This post has been edited by zombywoof: 06 December 2017 - 07:10 PM

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#7 User is offline   fortyearspickn 

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Posted 06 December 2017 - 07:31 PM

You're sure it's not differences in strings or humidity levels?
SJ200 2004
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#8 User is offline   Dave F 

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Posted 06 December 2017 - 08:39 PM

Iíve only handled six my entire life.
You need SlimT to jump in here. He has 70 of them if I remember correctly.
Just the Gibson's Please
'29 Uke1
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'53 ES 150
'94 Centennial 1934 Jumbo RI
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#9 User is offline   guitman3 

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Posted 07 December 2017 - 01:44 AM

Hi everyone,

Thanks so much for your replies - theyíre all helpful and appreciated!

Here in the south of the U.K. we have some amazing guitar stores all in close proximity to each other, so trying 6 was easy (3 different stores)... in fact I could have doubled that figure had I been interested in the sunburst models, but I really want the maple:)

Also, 3 of them were what I would consider poorer sounding examples. Very tight, small sounding with almost no low end for a guitar of that size. Iíd read before that J200ís varied widely in tonal quality, and now I can see what everyone meant. 50% of the guitars I tried simply didnít produce £2700 worth of quality sound, in my opinion. I guess it is luck of the draw with the wood used and how the guitar goes together. Plus, maybe those 3 would change over time in to amazing examples? Who knows?!

I definitely donít have the ears of a bat, and would consider myself only an average guitar player considering my 25 years experience, but these tonal and dynamic differences in the guitars were both obvious and easy to distinguish, and Iím not laying down this kind of money without doing a bit of research and understanding as much as I can about J200ís first!

To be honest, if I took either of the 2 Iím interested in home with me, Iíd be happy... Iíve just gotten to that annoying picky stage where theyíre both really good - just in slightly different ways.

Poor me eh?! Ha...
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#10 User is offline   Jinder 

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Posted 07 December 2017 - 03:07 AM

 guitman3, on 07 December 2017 - 01:44 AM, said:

Hi everyone,

Thanks so much for your replies - theyíre all helpful and appreciated!

Here in the south of the U.K. we have some amazing guitar stores all in close proximity to each other, so trying 6 was easy (3 different stores)... in fact I could have doubled that figure had I been interested in the sunburst models, but I really want the maple:)

Also, 3 of them were what I would consider poorer sounding examples. Very tight, small sounding with almost no low end for a guitar of that size. Iíd read before that J200ís varied widely in tonal quality, and now I can see what everyone meant. 50% of the guitars I tried simply didnít produce £2700 worth of quality sound, in my opinion. I guess it is luck of the draw with the wood used and how the guitar goes together. Plus, maybe those 3 would change over time in to amazing examples? Who knows?!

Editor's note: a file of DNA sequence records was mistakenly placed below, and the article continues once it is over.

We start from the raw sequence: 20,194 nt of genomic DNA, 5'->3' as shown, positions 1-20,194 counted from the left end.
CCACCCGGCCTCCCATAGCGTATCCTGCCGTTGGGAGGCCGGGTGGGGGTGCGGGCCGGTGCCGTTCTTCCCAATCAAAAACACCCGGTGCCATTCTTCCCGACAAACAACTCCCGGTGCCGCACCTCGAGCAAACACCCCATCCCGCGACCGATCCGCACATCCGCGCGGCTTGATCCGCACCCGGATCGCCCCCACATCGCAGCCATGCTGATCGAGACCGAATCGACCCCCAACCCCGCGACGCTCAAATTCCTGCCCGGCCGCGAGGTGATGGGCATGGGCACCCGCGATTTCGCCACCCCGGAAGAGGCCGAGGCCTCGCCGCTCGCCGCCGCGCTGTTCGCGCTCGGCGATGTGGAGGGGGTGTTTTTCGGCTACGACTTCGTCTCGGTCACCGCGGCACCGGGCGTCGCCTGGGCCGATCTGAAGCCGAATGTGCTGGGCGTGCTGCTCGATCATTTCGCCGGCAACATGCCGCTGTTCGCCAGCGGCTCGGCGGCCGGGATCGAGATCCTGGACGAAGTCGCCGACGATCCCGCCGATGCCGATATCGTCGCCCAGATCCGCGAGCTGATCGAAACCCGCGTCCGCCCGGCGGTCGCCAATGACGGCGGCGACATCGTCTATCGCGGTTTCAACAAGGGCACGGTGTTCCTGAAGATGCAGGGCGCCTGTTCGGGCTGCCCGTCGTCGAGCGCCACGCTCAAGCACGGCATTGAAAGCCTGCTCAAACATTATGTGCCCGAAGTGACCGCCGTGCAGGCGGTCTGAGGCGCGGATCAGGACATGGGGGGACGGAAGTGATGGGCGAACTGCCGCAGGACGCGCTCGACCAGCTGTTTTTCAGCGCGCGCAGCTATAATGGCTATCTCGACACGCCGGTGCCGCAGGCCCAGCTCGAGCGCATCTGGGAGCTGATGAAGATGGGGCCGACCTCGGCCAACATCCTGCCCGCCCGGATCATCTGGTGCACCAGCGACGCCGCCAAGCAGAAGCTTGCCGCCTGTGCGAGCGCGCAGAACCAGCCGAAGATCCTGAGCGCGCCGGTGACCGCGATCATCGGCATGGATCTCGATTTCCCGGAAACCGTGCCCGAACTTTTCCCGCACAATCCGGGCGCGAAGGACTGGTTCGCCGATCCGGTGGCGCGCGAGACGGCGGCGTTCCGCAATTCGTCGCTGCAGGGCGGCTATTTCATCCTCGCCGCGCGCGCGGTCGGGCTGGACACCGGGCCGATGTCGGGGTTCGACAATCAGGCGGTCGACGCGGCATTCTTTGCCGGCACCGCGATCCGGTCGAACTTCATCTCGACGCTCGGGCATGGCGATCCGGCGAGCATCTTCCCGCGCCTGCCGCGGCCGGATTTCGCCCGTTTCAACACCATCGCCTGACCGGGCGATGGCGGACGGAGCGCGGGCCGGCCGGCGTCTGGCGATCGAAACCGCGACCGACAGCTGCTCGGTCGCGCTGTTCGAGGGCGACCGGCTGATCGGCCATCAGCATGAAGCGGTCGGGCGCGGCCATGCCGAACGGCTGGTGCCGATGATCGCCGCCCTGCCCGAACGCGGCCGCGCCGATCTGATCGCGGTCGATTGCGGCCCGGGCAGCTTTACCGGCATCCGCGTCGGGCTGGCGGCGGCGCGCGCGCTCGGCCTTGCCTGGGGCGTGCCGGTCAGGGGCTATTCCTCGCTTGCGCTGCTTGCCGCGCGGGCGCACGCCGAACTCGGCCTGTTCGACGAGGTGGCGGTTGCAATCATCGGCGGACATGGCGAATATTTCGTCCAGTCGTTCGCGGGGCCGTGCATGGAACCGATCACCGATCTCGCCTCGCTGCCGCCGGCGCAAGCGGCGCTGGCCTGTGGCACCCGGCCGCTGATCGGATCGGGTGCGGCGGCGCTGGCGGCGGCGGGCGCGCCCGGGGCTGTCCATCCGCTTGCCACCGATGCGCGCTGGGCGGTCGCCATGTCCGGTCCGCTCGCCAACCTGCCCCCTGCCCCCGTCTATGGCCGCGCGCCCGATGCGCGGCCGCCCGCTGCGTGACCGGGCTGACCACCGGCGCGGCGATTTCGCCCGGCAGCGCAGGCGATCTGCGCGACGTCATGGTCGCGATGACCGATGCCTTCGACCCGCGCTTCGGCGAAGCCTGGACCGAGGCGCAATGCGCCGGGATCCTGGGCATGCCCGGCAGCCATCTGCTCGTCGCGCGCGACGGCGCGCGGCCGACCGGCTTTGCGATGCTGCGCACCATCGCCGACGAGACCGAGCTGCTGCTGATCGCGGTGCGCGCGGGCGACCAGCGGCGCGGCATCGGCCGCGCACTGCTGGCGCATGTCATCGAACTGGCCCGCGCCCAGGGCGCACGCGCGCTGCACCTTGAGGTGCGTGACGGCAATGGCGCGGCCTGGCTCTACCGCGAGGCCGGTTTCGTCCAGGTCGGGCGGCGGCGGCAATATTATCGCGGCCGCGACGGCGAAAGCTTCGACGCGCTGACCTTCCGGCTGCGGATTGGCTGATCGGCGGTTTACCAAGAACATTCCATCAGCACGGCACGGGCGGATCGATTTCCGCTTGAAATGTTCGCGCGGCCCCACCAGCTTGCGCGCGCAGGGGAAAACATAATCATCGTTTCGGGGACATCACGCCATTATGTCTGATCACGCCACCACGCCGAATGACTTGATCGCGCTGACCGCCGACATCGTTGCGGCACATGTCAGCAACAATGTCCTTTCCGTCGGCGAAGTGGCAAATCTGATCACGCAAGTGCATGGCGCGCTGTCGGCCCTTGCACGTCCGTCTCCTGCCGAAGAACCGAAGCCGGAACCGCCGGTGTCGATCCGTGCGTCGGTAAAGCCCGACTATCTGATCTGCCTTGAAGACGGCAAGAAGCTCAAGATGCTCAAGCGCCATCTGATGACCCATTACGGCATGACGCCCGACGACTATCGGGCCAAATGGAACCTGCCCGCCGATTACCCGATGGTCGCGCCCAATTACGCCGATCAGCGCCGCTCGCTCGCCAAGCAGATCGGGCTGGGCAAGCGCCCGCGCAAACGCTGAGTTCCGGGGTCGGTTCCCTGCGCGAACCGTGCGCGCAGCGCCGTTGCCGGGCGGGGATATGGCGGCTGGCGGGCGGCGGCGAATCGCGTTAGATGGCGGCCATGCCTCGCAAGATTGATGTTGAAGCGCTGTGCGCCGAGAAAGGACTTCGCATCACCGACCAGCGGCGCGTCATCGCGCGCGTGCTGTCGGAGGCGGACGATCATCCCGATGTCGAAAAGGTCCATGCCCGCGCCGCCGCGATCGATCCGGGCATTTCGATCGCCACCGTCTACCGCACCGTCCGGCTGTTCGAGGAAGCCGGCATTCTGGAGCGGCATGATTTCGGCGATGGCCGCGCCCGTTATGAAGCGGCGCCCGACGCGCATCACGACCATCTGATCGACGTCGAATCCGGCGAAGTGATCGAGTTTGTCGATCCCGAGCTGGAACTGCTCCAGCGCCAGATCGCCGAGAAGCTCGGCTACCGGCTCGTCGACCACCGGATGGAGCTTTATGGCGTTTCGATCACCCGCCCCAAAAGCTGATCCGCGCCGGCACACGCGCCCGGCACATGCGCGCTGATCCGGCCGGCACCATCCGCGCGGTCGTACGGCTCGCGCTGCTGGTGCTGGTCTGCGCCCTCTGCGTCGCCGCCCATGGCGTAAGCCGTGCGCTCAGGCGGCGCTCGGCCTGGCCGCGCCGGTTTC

I definitely donít have the ears of a bat, and would consider myself only an average guitar player considering my 25 years experience, but these tonal and dynamic differences in the guitars were both obvious and easy to distinguish, and Iím not laying down this kind of money without doing a bit of research and understanding as much as I can about J200ís first!

To be honest, if I took either of the 2 Iím interested in home with me, Iíd be happy... Iíve just gotten to that annoying picky stage where theyíre both really good - just in slightly different ways.

Poor me eh?! Ha...


Iím in the south too, whereabouts are you based? The Guitar Store in Southampton was where I bought mine last year, and my Dove too. Jamie had four SJ200s in, two 2015s and two 2016s. All of them were good but the 2015 I bought was sensational, and is even better now! I got a killer deal on it too, as it was year-old NOS.
#######
2015 SJ200 Standard
2011 Dove
1990 Hummingbird
1967 J45
2014 SJ100 1941 Reissue
2014 Epiphone IB '64 Texan
2001 Epiphone EL-00 (early L1 shape model)
2003 Takamine EAN20C
1978 Hohner Leyanda 12 String
1998 Fender Classic Series '60s RI Telecaster

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#11 User is offline   Johnt 

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Posted 07 December 2017 - 04:45 AM

View PostJinder, on 07 December 2017 - 03:07 AM, said:

Iím in the south too, whereabouts are you based? The Guitar Store in Southampton was where I bought mine last year, and my Dove too. Jamie had four SJ200s in, two 2015s and two 2016s. All of them were good but the 2015 I bought was sensational, and is even better now! I got a killer deal on it too, as it was year-old NOS.